Joe Biden attends Mass every week and regularly speaks about his Catholic faith. But earlier this month the Catholic Bishops of North America voted by 3 to 1 to begin work on statutes that could ban him from receiving communion, because of his views on abortion. The Catholic Church considers abortion to be a grave sin. But Biden has a liberal stance that abortion, in some cases, is necessary.
For an openly Catholic President to openly oppose Catholic teaching is unprecedented, so the story has attracted a lot of press.
Important as it is, abortion is hardly the only issue that separates Christians. The list of divisive issues includes gay marriage, capital punishment, climate change and the old one that doesn’t go away… women in leadership. All these topics are huge and need their own space for discussion, but the thing they have in common is they are also political, high on the political agenda of society. This raises an important question:
Should the church involve itself in political issues of the day?
As a follower of Jesus, I have to answer a clear ‘yes’ to that question. Jesus often debated with governing authorities and attracted crowds at public events. He stood up against injustice and regularly gave speeches pointing to a new order. He would almost certainly have become involved in issues of this nature (although we don’t know what he would have said on legalised abortion).
The gospel is deeply connected to matters of social justice, and that makes the gospel “political”. Of course, that is different to being “party political”. We cannot claim Jesus for our Lib-Dem or Tory or Republican party (although some do!)
How do Christians maintain unity on issues that divide us?
We often get confused between “unity” and “agreement”.
We think that unity means we agree on everything, but it doesn’t. In an enduring marriage, we don’t pretend that we must agree on everything. We agree on some things (hopefully our wedding vows), but then we recognise that the relationship, our unity, matters more than any specific debate. We learn to “disagree well”.
Christian unity means we sign up to core gospel-centric beliefs. I suggest that these are only the beliefs and issues specially called out in the ancient creeds of the church. On every other matter, even life and death issues, we must disagree well, respectfully disagree, continuing to work together in love and in fellowship.
Everyone thinks ‘disagreeing well’ is a great idea, until its their favourite topic we have to disagree on
But, the problem with the phrase “disagree well” is everyone thinks it’s a great idea until it’s their specific issue in question …. “Yes we must disagree well but on THIS «insert topic» you must agree with me”. I have seen Christians attempting to join the dots up to make their personal issue a gospel-centric issue. They will say, for example: “if you don’t believe God created the earth in 6 literal days as in Genesis 1, then you can’t believe in X. If you don’t believe X then you don’t believe Y, and if you don’t believe Y you don’t believe in Jesus”! That’s just wrong. Everything then becomes a gospel-centric issue.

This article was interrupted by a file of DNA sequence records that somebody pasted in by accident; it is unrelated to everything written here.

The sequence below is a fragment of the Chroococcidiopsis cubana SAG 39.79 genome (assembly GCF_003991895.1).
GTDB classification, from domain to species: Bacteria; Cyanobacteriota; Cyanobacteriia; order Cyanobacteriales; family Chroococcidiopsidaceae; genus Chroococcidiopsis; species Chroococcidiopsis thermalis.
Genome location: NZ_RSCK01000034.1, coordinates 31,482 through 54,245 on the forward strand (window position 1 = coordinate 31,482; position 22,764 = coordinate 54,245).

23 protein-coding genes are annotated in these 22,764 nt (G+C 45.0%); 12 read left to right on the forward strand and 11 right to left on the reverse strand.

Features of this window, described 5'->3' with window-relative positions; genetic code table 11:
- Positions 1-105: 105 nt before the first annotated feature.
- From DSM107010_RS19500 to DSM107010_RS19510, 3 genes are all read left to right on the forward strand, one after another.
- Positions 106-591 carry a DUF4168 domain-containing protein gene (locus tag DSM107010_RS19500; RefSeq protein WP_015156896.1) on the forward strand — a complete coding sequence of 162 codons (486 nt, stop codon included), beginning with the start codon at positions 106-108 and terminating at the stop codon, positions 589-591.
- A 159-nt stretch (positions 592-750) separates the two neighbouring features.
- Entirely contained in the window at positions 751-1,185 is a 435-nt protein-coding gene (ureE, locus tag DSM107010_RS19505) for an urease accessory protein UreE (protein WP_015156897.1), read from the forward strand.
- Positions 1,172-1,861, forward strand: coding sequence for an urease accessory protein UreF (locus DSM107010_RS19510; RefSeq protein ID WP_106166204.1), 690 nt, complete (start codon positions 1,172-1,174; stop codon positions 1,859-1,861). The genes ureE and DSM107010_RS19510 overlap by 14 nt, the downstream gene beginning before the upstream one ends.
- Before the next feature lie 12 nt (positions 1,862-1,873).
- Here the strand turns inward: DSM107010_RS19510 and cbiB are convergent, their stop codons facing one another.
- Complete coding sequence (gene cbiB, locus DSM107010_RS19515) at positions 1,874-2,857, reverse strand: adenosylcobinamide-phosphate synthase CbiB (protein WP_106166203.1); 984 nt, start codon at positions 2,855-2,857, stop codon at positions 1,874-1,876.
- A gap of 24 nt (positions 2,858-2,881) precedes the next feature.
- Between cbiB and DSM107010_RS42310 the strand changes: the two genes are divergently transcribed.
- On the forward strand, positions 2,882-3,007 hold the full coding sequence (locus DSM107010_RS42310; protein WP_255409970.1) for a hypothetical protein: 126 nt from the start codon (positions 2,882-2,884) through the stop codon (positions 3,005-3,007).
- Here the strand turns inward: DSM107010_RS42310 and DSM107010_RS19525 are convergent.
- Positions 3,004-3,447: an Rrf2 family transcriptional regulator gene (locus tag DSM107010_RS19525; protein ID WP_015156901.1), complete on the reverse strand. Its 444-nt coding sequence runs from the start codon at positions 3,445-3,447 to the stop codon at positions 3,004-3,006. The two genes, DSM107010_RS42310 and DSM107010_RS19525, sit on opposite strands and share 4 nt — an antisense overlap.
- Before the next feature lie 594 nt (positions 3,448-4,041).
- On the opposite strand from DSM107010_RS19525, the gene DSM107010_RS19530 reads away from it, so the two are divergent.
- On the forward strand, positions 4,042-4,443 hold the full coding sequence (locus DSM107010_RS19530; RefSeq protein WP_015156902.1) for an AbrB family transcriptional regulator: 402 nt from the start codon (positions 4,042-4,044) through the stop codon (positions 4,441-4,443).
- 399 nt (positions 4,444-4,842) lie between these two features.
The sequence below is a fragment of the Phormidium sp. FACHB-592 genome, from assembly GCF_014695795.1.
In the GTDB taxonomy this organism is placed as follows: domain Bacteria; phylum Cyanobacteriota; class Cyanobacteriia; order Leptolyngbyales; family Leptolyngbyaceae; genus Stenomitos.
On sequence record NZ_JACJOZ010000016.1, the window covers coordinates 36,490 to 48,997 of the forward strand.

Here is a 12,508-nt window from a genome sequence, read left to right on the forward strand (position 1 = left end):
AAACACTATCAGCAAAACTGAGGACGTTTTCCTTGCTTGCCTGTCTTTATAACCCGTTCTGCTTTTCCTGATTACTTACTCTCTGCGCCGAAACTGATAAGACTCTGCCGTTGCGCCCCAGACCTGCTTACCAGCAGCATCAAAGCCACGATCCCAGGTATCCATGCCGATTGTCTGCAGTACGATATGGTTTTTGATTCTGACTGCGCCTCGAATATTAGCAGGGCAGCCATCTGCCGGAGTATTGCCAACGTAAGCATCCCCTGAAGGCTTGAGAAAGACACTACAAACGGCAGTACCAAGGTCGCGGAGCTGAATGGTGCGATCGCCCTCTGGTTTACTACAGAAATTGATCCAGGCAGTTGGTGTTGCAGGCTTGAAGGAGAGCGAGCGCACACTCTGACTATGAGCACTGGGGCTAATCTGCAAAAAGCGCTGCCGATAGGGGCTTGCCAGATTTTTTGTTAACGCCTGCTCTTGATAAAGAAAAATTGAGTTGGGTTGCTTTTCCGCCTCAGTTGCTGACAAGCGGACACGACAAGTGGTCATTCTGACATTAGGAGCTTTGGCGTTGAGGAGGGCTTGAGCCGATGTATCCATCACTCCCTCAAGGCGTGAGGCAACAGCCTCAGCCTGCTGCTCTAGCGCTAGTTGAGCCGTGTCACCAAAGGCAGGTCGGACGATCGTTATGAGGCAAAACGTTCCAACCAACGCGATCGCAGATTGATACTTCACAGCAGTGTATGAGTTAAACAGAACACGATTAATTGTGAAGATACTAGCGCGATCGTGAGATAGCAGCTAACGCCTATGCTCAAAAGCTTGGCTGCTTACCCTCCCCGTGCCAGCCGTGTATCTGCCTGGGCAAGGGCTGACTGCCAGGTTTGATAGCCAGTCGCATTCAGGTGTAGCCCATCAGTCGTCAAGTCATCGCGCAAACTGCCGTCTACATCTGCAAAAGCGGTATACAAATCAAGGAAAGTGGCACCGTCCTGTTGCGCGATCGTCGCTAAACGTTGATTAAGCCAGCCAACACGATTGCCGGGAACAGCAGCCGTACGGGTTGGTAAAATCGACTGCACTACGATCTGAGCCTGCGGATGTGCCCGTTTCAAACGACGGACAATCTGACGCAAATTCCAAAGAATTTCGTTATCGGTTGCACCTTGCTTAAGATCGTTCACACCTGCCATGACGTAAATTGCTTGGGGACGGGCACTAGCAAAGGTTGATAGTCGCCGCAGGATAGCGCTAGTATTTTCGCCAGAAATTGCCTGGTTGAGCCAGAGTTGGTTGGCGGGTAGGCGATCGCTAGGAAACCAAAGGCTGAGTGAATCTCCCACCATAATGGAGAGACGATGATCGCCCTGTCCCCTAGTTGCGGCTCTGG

Keep the main thing the main thing – the core doctrines of faith called out in the creeds. Other matters may be supremely important, but they are not matters to split churches or refuse Communion to members.
Learning from our history
Through history, churches have cast-out individuals on all kinds of matters. Equally, churches have split and whole denominations birthed on topics which, looking back, sometimes don’t appear to be that important. The Eastern Orthodox and Catholic Church split in 1054 AD (ultimately their split was over over single word). The Protestant Church has divided and split countless times since the Reformation. In fact there are now over 40,000 Protestant denominations (yes, you read that number correctly).
We need to take seriously the command of Jesus for Christians to actively love one another. This is not an invitation, this is a command. We don’t have to agree with other Christians, or even like them, but God’s expectation is that we love them. His expectation is that we join with them in extending the love of God, and bringing the kingdom of God.
We don’t have to agree with other Christians, or even like them, but we do have to love them
And let’s take the trouble to understand the issue from the other side. Sometimes we react in ignorance because we only know what “Christians like me” think. This often includes common mistakes, for example: “Catholics worship saints” (no they don’t), or, “there’s no scriptural evidence for infant baptism”(yes there is).We need to take the trouble to understand why Christians have a different view to us, especially on emotive topics matters of political and social conscience such as abortion
So, will Biden be the first US President to be denied Communion by his Church?
Clearly the Catholic church are now considering if Biden’s liberal view on abortion puts him so far outside of Catholic orthodoxy, that he should be denied Communion. It’s also complicated by the idea that the Pope can declare an issue to be critical or not.
If they did proceed with this idea, it would be a mistake for two reasons. Not only is this not a gospel-centric matter, but Biden isn’t simply the President of Catholics. He’s the President of 330 million Americans. He has a wider remit than the church, and he has the responsibility to represent a spectrum of views of the American public, not just outspoken clerics.